No progressive list of magazines for photography in the modern day and age is complete without the inclusion of Layers Magazine; the place to learn about all things Adobe. In the mixed-media world into which photography is heading, the image will just be part of the larger story. Layers gives you a feeling for how vast the possibilities are for producing visual content using Photoshop, Flash, Illustrator, InDesign, and any other Adobe product. Photography is often included in one form or another, either in Photoshop articles or in articles like the recent inclusion of a piece by Joe McNally, detailing the use of different modifiers in camera lighting.

What Does It All Mean?


Look, there’s not really anything wrong with reading magazines like Popular Photography, but pretty much all important parts of the content can be found online, so why pay for the hardcopy? Ahhh, yes, they publish all of those cool camera reports. So what, Your Camera Doesn’t Matter, well, at least not as much as most marketing people want you to think it does. For those learning photography, the difference between all DSLRs is pretty much nothing, so use the time and money you would have wasted on dissecting the differences between the Canon 5D and the Nikon D700 and produce some images or get inspired.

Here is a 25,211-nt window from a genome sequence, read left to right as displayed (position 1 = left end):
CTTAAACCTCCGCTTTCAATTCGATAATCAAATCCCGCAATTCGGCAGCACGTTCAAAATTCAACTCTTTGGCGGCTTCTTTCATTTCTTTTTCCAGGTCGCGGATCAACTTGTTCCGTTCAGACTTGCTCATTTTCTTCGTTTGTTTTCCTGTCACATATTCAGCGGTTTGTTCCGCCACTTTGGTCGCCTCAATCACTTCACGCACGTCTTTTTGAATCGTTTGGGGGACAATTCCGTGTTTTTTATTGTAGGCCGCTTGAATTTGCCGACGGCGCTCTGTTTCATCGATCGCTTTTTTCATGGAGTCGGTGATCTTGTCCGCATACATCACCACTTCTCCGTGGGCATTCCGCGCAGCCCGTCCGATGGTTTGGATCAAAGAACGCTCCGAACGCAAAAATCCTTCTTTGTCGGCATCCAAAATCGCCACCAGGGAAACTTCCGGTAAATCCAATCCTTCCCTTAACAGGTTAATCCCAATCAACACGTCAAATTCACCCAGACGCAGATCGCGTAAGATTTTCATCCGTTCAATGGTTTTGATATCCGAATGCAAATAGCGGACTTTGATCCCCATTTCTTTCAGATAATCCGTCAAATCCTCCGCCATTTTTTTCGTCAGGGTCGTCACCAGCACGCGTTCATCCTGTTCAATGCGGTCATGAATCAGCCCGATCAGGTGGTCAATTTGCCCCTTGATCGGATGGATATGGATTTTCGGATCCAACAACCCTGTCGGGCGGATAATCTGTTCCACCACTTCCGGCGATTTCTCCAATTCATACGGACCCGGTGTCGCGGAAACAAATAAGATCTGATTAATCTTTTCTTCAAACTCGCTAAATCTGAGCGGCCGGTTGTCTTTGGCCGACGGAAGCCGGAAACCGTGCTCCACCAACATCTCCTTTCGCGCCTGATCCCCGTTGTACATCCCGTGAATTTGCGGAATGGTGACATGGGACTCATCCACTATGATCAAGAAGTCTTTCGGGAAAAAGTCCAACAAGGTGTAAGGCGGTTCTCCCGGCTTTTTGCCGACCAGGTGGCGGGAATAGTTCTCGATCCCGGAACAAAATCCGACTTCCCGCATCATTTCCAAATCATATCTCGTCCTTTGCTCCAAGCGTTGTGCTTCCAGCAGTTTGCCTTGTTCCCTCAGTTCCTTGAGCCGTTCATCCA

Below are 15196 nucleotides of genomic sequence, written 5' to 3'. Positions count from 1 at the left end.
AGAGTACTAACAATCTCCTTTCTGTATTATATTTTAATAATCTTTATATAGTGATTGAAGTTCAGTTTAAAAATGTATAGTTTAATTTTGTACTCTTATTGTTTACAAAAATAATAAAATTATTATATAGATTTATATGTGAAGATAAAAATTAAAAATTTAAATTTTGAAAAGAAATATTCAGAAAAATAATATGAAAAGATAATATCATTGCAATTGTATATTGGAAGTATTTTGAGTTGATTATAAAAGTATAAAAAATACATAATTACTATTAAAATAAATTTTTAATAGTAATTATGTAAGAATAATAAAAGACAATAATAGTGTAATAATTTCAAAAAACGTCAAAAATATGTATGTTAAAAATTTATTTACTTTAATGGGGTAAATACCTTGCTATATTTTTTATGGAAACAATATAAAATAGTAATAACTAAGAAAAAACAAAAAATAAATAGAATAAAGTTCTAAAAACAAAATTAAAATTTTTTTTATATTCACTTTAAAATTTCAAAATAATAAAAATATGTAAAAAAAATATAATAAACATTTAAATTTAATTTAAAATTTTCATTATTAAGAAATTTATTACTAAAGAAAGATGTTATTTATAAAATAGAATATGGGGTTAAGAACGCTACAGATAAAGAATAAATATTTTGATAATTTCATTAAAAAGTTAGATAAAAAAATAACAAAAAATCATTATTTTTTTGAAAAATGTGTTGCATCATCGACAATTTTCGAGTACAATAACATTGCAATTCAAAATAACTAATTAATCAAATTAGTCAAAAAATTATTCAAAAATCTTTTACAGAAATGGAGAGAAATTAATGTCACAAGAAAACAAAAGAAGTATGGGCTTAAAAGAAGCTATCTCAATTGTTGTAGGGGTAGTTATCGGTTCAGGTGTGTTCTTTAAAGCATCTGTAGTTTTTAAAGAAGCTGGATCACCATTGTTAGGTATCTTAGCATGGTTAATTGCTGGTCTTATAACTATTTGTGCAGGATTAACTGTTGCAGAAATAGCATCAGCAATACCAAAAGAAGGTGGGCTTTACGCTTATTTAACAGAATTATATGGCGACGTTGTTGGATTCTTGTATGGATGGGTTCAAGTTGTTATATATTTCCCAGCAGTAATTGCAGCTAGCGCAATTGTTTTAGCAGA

In its essence, a photo is just a capsule of concepts and elements of communication. I never buy photography-based magazines because they generally don’t contain engaging imagery or feed my creative mind. Instead, I’ve stared reading design, fashion and commercial photography publications to feed my need for visual exploration. The act of image making is the same as ever before, a lens focuses light on an image capture medium and the exposure is controlled by the shutter and lens aperture. That’s all photography is.


You can get all the near-meaningless (for most photographers) technical gear reviews and puff pieces about taking generic photos on the web, so why pay for the same lame content in magazine form? I love strong content, it drives my imagination, and I love seeing engaging imagery, (not limited to engaging photos).


If you want to push yourself and get exposed to new ideas move beyond the old photography publications, which have become largely redundant in the digital age. Get crazy and expose yourself to new ideas and be daring – otherwise, what’s the point in getting out of bed every morning?

6 thoughts on “Fantastic Magazines for Photographers

  1. Erica says: